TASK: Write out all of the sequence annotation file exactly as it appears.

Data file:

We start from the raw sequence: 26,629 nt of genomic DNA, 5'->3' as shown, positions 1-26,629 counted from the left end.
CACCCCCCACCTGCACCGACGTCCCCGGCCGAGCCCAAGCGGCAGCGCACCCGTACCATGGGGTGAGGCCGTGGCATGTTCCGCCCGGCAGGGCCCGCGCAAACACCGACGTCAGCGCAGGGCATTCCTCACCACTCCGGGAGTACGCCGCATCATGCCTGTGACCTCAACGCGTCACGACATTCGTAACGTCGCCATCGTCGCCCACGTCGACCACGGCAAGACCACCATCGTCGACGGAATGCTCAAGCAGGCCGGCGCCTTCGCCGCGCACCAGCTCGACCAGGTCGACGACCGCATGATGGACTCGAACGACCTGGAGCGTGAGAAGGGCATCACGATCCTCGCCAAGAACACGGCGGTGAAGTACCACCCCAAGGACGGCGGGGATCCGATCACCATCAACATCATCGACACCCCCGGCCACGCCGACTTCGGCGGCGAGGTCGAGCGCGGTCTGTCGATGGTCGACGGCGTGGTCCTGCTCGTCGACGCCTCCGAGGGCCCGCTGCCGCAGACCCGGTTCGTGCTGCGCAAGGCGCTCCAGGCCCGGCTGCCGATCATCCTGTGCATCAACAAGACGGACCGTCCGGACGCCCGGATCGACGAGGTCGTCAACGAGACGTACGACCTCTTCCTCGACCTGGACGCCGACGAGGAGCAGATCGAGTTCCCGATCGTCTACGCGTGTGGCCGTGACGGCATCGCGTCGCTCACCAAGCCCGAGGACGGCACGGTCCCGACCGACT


We start from the raw sequence: 26,629 nt of genomic DNA, 5'->3' as shown, positions 1-26,629 counted from the left end.
CACCCCCCACCTGCACCGACGTCCCCGGCCGAGCCCAAGCGGCAGCGCACCCGTACCATGGGGTGAGGCCGTGGCATGTTCCGCCCGGCAGGGCCCGCGCAAACACCGACGTCAGCGCAGGGCATTCCTCACCACTCCGGGAGTACGCCGCATCATGCCTGTGACCTCAACGCGTCACGACATTCGTAACGTCGCCATCGTCGCCCACGTCGACCACGGCAAGACCACCATCGTCGACGGAATGCTCAAGCAGGCCGGCGCCTTCGCCGCGCACCAGCTCGACCAGGTCGACGACCGCATGATGGACTCGAACGACCTGGAGCGTGAGAAGGGCATCACGATCCTCGCCAAGAACACGGCGGTGAAGTACCACCCCAAGGACGGCGGGGATCCGATCACCATCAACATCATCGACACCCCCGGCCACGCCGACTTCGGCGGCGAGGTCGAGCGCGGTCTGTCGATGGTCGACGGCGTGGTCCTGCTCGTCGACGCCTCCGAGGGCCCGCTGCCGCAGACCCGGTTCGTGCTGCGCAAGGCGCTCCAGGCCCGGCTGCCGATCATCCTGTGCATCAACAAGACGGACCGTCCGGACGCCCGGATCGACGAGGTCGTCAACGAGACGTACGACCTCTTCCTCGACCTGGACGCCGACGAGGAGCAGATCGAGTTCCCGATCGTCTACGCGTGTGGCCGTGACGGCATCGCGTCGCTCACCAAGCCCGAGGACGGCACGGTCCCGACCGACT